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We’ve all come across various food myths and beliefs that have been handed down through generations or are popularized by viral internet trends. But how many of them are based on fact, and how many are mere fiction? We’re going to look at 14 food myths that we’ve been believing for far too long and hold no truth whatsoever.

Myth 1 Microwaving Food Zaps Nutrients 

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Many believe that microwaving food destroys its nutritional value. The truth? Cooking food in any form—boiling, grilling, or microwaving—can lead to nutrient loss. The advantage of microwaves is that they often cook food faster and use less heat, which can actually preserve more nutrients compared to prolonged cooking methods.

Myth 2 Eating Carbs Makes You Fat 

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Here’s a classic. Carbohydrates have been vilified as the primary culprits for weight gain. In reality, carbs are an essential energy source for our bodies. It’s not carbs themselves but consuming them in excess and choosing the wrong kinds (like refined sugars) that contribute to weight gain. Just remember: moderation and making smart choices (like opting for whole grains) are key.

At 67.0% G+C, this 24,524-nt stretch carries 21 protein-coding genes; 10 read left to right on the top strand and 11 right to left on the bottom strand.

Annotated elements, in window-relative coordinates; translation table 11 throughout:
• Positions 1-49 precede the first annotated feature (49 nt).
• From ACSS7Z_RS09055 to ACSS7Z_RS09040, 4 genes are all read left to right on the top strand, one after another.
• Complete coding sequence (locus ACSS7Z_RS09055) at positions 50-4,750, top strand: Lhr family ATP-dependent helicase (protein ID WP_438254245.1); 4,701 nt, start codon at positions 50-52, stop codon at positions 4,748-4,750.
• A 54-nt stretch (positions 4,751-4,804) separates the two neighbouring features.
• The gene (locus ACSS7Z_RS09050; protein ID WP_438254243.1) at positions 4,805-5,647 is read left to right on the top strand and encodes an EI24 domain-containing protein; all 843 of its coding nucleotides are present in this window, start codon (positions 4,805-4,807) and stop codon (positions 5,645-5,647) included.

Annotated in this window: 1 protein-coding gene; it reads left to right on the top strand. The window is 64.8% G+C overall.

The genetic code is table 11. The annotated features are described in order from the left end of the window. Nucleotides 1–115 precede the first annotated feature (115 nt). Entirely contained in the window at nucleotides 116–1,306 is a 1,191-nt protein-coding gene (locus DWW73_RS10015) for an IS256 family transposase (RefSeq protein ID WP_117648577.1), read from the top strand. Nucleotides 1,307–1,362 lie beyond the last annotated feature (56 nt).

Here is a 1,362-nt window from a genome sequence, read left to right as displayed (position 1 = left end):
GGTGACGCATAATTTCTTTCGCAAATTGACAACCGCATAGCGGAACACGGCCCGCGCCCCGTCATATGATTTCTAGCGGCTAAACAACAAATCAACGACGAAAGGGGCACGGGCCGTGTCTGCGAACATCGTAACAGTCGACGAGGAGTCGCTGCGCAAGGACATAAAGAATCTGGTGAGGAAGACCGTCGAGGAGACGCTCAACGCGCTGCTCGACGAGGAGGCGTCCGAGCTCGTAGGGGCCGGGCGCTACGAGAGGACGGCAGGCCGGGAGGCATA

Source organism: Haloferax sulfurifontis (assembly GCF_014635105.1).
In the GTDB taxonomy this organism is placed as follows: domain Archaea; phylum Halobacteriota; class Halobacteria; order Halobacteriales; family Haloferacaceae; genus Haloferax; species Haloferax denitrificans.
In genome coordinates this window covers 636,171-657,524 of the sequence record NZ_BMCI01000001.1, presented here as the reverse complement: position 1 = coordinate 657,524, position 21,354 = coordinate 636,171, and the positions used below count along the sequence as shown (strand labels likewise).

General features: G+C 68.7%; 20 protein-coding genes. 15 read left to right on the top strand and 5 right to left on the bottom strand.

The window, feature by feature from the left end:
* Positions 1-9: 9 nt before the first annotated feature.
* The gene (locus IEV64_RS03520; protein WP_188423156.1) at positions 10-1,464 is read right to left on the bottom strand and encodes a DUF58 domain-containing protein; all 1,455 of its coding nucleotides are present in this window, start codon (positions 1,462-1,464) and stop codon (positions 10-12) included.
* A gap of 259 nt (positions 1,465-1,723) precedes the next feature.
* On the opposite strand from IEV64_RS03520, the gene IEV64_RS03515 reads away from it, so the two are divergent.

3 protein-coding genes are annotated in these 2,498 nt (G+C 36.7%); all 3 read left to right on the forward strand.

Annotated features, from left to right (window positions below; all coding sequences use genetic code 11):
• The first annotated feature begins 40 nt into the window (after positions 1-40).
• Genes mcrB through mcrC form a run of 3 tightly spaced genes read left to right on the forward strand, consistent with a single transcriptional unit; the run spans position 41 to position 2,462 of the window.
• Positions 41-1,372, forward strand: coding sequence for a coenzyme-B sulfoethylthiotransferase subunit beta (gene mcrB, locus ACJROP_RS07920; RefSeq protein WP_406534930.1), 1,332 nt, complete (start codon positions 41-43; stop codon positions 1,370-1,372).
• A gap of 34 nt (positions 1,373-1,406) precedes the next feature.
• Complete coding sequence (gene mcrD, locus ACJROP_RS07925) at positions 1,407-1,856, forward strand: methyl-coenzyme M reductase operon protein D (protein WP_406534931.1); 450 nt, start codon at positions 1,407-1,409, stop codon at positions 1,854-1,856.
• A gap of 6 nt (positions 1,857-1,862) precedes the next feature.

Myth 3 Gluten-Free Means Healthier 

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With gluten-free products flooding the market, many people equate “gluten-free” with “healthy.” While these products are essential for those with celiac disease or gluten sensitivity, they aren’t inherently healthier for the general population. Some gluten-free products can be high in sugar, fat, and calories, so always check the label.

Myth 4 Brown Eggs are Healthier than White 

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The color of the eggshell is determined by the breed of the hen, not its nutritional content. Nutritionally speaking, brown and white eggs are virtually identical. It’s what’s on the inside that counts!

Myth 5 All Fats Are Bad 

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Not all fats wear capes, but they’re not all villains, either. While trans fats found in processed foods can be harmful, other fats, such as monounsaturated and polyunsaturated fats found in nuts, avocados, and fish, are essential for our health. 

Myth 6 Drinking Milk Increases Mucus Production 

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Many folks swear that drinking milk when they have a cold exacerbates mucus production. However, scientific studies haven’t found a direct correlation. Milk may give a creamy texture in the mouth that feels like mucus, but it doesn’t actually increase its production.

Myth 7 Fresh Vegetables are Always Better than Frozen 

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This is a common misconception. Fresh veggies are wonderful, but the moment they’re picked, they start losing nutrients. Frozen vegetables are often picked at their nutritional peak and frozen immediately, preserving their goodness. So, if you’re out of fresh greens, don’t snub the frozen aisle!